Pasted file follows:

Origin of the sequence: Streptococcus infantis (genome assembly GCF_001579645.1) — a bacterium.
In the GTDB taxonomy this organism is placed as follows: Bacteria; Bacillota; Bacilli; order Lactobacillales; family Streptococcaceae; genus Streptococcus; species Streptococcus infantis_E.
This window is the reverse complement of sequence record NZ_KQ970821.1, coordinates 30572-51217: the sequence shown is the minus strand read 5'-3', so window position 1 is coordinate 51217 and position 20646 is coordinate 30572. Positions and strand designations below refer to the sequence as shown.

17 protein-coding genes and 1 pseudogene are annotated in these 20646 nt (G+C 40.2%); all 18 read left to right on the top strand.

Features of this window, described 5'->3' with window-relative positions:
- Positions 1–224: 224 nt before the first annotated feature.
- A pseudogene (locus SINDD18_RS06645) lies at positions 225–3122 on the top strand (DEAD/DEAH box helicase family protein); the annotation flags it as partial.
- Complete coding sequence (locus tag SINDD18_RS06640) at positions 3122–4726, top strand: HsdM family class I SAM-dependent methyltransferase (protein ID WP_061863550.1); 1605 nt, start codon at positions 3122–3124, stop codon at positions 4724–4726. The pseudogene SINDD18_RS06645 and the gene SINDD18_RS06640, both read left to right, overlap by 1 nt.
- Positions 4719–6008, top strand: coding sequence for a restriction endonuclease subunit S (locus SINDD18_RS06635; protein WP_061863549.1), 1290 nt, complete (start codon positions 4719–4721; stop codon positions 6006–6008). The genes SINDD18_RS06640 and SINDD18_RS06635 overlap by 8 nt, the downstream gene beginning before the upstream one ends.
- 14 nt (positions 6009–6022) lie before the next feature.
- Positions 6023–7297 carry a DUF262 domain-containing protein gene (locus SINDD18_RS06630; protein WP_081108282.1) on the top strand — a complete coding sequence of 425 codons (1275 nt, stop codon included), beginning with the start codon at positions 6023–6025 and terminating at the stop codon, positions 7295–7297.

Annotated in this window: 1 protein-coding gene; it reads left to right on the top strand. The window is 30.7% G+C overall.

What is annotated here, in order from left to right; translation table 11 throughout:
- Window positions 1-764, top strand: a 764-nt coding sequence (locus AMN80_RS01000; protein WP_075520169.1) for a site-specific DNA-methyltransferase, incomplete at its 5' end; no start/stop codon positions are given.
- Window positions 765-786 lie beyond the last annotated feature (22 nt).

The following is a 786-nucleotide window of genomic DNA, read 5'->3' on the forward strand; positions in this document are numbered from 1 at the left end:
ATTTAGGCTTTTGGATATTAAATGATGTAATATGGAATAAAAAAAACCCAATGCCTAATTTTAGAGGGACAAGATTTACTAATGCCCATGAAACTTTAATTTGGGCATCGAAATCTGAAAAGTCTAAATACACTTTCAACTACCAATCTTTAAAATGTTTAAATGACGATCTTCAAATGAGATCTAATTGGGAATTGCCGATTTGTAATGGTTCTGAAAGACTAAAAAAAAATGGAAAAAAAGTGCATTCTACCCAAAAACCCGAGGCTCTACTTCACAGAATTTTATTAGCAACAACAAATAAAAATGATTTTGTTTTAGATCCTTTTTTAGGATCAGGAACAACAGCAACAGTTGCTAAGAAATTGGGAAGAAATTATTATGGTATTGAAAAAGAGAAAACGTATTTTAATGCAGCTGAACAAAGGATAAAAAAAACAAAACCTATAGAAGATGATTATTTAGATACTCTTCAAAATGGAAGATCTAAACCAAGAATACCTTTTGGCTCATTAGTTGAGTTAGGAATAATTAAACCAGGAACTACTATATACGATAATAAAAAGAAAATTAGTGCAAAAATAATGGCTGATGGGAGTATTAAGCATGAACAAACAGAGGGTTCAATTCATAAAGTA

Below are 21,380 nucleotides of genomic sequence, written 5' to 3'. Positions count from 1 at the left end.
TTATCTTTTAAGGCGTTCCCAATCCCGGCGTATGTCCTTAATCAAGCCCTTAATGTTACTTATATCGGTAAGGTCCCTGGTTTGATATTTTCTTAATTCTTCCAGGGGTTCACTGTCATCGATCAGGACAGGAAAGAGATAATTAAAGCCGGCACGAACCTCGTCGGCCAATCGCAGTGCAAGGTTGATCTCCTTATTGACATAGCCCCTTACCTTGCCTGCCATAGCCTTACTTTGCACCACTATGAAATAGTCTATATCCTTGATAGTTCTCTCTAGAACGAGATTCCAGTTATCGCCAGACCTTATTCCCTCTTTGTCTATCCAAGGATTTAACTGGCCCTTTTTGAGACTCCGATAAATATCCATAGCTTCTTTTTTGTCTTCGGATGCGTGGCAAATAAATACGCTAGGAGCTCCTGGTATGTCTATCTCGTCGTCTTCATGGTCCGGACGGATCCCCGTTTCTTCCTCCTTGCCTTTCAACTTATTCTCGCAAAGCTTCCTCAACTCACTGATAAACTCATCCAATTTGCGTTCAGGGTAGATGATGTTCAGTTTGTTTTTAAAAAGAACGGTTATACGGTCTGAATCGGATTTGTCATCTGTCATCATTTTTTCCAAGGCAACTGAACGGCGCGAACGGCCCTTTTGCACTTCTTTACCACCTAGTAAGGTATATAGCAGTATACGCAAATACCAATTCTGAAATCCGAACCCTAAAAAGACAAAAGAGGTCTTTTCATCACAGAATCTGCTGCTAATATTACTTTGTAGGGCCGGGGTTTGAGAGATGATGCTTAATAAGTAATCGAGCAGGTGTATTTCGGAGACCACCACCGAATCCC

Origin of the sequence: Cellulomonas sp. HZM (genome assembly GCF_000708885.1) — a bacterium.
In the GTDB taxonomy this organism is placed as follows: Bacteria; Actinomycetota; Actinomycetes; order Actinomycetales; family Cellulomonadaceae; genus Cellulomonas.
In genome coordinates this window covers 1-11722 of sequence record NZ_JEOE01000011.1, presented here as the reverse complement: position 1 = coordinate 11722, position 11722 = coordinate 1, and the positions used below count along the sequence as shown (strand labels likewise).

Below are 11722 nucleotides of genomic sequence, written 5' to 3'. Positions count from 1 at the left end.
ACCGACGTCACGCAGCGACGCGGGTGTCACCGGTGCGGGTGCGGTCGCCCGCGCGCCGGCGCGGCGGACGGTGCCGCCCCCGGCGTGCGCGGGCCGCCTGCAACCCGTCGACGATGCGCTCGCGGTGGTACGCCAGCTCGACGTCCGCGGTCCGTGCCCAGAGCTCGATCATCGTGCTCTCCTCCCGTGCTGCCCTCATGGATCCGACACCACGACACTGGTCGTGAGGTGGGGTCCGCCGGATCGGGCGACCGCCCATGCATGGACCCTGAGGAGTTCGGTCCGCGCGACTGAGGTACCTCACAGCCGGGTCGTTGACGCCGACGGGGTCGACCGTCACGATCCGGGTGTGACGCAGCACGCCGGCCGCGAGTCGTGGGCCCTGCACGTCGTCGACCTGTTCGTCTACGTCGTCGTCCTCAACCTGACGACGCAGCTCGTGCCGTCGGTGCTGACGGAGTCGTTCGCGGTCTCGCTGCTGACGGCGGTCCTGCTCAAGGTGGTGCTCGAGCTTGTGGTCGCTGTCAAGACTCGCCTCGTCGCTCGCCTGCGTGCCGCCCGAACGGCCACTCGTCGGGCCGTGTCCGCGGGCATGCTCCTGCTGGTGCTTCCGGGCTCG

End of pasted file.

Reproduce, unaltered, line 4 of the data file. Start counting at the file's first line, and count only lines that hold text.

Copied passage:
17 protein-coding genes and 1 pseudogene are annotated in these 20646 nt (G+C 40.2%); all 18 read left to right on the top strand.